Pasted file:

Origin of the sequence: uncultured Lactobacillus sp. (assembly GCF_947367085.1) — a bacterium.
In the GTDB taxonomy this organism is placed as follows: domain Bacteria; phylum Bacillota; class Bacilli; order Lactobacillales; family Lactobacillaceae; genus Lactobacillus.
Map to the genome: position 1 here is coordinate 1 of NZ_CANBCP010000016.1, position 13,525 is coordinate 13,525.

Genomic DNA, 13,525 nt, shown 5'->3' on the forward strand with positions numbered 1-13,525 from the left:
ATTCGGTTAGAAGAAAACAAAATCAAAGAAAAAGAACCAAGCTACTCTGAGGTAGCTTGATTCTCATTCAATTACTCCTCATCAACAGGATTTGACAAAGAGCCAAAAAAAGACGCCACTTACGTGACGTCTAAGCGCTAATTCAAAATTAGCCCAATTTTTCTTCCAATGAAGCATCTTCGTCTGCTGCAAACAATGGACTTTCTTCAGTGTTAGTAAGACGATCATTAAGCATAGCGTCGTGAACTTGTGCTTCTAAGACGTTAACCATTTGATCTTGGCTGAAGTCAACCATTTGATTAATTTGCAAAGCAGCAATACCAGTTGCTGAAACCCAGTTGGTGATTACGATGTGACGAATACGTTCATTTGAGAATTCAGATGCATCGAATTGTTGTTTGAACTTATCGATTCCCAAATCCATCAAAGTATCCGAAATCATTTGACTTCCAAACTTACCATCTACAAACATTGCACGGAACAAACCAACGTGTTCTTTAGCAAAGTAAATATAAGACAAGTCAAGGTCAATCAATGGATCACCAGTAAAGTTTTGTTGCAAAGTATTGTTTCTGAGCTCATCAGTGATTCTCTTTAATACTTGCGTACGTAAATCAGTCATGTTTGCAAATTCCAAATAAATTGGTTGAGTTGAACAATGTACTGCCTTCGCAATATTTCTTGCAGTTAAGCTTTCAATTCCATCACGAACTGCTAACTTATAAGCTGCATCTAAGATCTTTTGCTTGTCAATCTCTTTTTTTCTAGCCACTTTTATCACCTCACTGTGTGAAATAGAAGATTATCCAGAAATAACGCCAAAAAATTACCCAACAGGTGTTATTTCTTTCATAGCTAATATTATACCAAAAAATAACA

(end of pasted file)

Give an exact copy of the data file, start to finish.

Origin of the sequence: uncultured Lactobacillus sp. (assembly GCF_947367085.1) — a bacterium.
In the GTDB taxonomy this organism is placed as follows: domain Bacteria; phylum Bacillota; class Bacilli; order Lactobacillales; family Lactobacillaceae; genus Lactobacillus.
Map to the genome: position 1 here is coordinate 1 of NZ_CANBCP010000016.1, position 13,525 is coordinate 13,525.

Genomic DNA, 13,525 nt, shown 5'->3' on the forward strand with positions numbered 1-13,525 from the left:
ATTCGGTTAGAAGAAAACAAAATCAAAGAAAAAGAACCAAGCTACTCTGAGGTAGCTTGATTCTCATTCAATTACTCCTCATCAACAGGATTTGACAAAGAGCCAAAAAAAGACGCCACTTACGTGACGTCTAAGCGCTAATTCAAAATTAGCCCAATTTTTCTTCCAATGAAGCATCTTCGTCTGCTGCAAACAATGGACTTTCTTCAGTGTTAGTAAGACGATCATTAAGCATAGCGTCGTGAACTTGTGCTTCTAAGACGTTAACCATTTGATCTTGGCTGAAGTCAACCATTTGATTAATTTGCAAAGCAGCAATACCAGTTGCTGAAACCCAGTTGGTGATTACGATGTGACGAATACGTTCATTTGAGAATTCAGATGCATCGAATTGTTGTTTGAACTTATCGATTCCCAAATCCATCAAAGTATCCGAAATCATTTGACTTCCAAACTTACCATCTACAAACATTGCACGGAACAAACCAACGTGTTCTTTAGCAAAGTAAATATAAGACAAGTCAAGGTCAATCAATGGATCACCAGTAAAGTTTTGTTGCAAAGTATTGTTTCTGAGCTCATCAGTGATTCTCTTTAATACTTGCGTACGTAAATCAGTCATGTTTGCAAATTCCAAATAAATTGGTTGAGTTGAACAATGTACTGCCTTCGCAATATTTCTTGCAGTTAAGCTTTCAATTCCATCACGAACTGCTAACTTATAAGCTGCATCTAAGATCTTTTGCTTGTCAATCTCTTTTTTTCTAGCCACTTTTATCACCTCACTGTGTGAAATAGAAGATTATCCAGAAATAACGCCAAAAAATTACCCAACAGGTGTTATTTCTTTCATAGCTAATATTATACCAAAAAATAACA